The taxpayer argued that the divorce decree should control who would claim the dependency exemption in the event his ex-wife was unemployed or the taxpayer failed to pay child support. That argument was rejected. The court found that it is Tax Code and not state orders that determine eligibility to claim a deduction for federal tax purposes.
This case concluded that a child may be treated as a qualifying child of the noncustodial parent if the custodial parent releases the claim to the exemption for the child and the noncustodial parent attaches the release to the return. Form 8332 has been developed by the IRS for this purpose. In this case Form 8332 was not signed by the ex-wife in a timely manner stating that she would not claim the dependency exemption. She also did not attach any release to her ex-husband’s form.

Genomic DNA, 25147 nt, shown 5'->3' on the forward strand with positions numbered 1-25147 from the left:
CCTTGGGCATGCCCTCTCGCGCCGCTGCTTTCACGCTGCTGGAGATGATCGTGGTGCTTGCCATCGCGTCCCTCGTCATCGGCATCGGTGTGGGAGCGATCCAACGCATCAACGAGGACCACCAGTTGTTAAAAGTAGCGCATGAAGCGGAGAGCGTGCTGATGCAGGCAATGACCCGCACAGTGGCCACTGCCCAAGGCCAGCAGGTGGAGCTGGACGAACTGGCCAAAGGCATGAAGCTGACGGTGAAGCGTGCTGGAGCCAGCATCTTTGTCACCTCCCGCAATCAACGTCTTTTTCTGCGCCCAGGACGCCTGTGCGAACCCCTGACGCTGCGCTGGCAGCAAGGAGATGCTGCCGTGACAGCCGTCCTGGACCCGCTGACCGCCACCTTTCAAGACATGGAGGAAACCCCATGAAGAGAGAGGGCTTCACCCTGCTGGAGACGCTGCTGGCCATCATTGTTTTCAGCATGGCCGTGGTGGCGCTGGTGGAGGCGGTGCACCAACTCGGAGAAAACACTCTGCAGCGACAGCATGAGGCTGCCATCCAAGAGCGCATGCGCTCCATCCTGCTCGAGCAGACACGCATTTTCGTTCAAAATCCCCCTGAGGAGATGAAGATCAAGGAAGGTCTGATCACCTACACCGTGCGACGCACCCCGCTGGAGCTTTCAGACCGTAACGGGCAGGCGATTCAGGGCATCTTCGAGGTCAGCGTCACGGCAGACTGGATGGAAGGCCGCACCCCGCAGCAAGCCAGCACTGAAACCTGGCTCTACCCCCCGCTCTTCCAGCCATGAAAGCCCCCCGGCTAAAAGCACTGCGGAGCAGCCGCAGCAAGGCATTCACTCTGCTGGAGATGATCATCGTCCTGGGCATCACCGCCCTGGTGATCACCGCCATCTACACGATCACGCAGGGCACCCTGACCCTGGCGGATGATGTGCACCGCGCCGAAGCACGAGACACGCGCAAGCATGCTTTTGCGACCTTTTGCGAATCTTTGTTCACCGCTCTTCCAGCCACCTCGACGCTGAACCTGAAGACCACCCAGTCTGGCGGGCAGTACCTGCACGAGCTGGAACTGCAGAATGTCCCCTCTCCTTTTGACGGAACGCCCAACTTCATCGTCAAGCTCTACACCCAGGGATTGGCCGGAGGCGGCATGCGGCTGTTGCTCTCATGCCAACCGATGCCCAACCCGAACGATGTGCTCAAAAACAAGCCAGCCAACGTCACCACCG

The court found that where both the custodial and noncustodial parent have claimed a dependency exemption for one year for the same child a declaration signed by the custodial parent after the period of limitations for assessments has expired as to the custodial parent could not qualify under Code Sec. 152(e)(2)(A). Congress intended to prevent a dependency exemption deduction for one child to be claimed by and allowed for two parents. The court also found in this case that the taxpayer was not entitled to head-of-household filing status or the child tax credit.
If you and your spouse are separated or going through a divorce and need tax advice on a related issue please contact the tax professionals at Lindemeyer CPA.